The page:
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Portland Public Schools adopts new climate crisis response policy

The PPS board voted unanimously in favor of the policy in a meeting Tuesday night.

PORTLAND, Ore. — Portland Public Schools (PPS) has implemented a new climate policy that aims to cut its greenhouse gas emissions in half by 2030.

On Tuesday night, the PPS Board of Education voted to adopt the Climate Crisis Response Policy. The policy will impact what students learn, how district buildings are constructed and what kind of equipment is used to maintain schoolgrounds.

In addition to dramatically reducing greenhouse gas emissions, the district also plans to phase out of fuel-driven equipment like lawnmowers and leaf blowers in all buildings by 2050. 

New buildings will have electric heating, and they'll be constructed with more sustainable materials like a "green concrete," which takes less of a toll on the environment. 

Michael Rosen, a former PPS board member, worked on the policy for two years with the Climate Justice Committee and the Eco School Network

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"We are shaping future generations of children to be better citizens and they get it," Rosen said. "They protested this, had sit-ins, they wanted this."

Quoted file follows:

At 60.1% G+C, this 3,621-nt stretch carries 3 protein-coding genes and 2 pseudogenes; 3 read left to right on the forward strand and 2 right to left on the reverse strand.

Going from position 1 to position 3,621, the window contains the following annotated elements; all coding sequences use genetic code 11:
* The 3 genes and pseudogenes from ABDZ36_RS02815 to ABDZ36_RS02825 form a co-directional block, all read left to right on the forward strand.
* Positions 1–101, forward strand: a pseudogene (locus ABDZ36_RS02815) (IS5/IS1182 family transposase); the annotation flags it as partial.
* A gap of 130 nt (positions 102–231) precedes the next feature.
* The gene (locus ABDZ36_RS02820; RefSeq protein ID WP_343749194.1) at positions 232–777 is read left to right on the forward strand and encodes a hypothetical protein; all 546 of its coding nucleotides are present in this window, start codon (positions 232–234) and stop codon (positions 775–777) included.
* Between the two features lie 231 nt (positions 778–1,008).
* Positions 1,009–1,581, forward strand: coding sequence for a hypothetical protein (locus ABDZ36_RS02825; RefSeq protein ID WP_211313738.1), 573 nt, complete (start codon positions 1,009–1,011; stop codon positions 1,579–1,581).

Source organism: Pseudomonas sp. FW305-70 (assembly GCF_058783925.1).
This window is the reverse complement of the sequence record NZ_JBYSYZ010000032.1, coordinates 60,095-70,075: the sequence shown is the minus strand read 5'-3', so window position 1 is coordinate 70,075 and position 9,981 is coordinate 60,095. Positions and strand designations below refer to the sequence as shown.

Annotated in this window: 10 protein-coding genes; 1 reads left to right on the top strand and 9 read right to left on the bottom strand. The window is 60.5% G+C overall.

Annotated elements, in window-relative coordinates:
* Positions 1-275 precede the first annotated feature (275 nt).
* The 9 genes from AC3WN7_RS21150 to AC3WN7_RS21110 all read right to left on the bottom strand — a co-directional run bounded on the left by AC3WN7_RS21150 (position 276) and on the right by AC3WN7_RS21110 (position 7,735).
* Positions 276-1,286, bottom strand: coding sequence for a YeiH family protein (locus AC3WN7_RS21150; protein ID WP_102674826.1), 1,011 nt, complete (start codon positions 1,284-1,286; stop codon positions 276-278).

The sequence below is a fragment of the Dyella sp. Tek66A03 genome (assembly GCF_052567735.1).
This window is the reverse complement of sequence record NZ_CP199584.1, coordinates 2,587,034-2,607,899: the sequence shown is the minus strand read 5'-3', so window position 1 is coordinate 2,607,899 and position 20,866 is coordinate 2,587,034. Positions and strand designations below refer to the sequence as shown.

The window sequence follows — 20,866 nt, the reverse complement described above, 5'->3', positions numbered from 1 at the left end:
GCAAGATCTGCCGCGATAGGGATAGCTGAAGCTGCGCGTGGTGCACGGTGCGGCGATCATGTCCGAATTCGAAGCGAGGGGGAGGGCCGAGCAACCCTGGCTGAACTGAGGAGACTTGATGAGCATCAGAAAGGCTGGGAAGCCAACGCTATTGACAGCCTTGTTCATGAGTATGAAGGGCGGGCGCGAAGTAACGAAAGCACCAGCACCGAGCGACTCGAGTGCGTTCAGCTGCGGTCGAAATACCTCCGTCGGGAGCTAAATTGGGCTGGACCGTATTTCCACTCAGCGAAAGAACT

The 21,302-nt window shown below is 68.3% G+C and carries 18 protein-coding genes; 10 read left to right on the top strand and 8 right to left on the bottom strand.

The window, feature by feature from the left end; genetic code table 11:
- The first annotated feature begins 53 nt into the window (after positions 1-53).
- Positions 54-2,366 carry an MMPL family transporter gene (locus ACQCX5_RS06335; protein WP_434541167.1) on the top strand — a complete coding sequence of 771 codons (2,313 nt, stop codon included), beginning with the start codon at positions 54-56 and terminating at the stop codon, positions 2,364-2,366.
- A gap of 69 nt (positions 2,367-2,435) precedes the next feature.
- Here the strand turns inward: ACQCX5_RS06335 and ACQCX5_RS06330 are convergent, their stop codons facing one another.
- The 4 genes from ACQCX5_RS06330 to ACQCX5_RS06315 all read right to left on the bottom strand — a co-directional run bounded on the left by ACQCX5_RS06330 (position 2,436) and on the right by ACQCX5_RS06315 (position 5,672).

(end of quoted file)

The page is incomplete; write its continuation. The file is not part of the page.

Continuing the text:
The policy also calls for the district to establish more systems for recycling and reducing waste in addition to more curriculum on climate change.

"We are actually building the buildings themselves to be net zero ready, so they don't contribute any CO2 to the environment," Rosen said.

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Adah Crandall is a sophomore at Grant High School. She testified in favor of the new policy at the board meeting on Tuesday. 

"I am excited to see PPS take this step towards climate justice," Crandall said. "I am also skeptical on their ability to follow through on the promises and commitments they are making with this policy."

Other parts of the plan include offering free TriMet passes to high school students and offering staff members incentives to walk or bike to work. 

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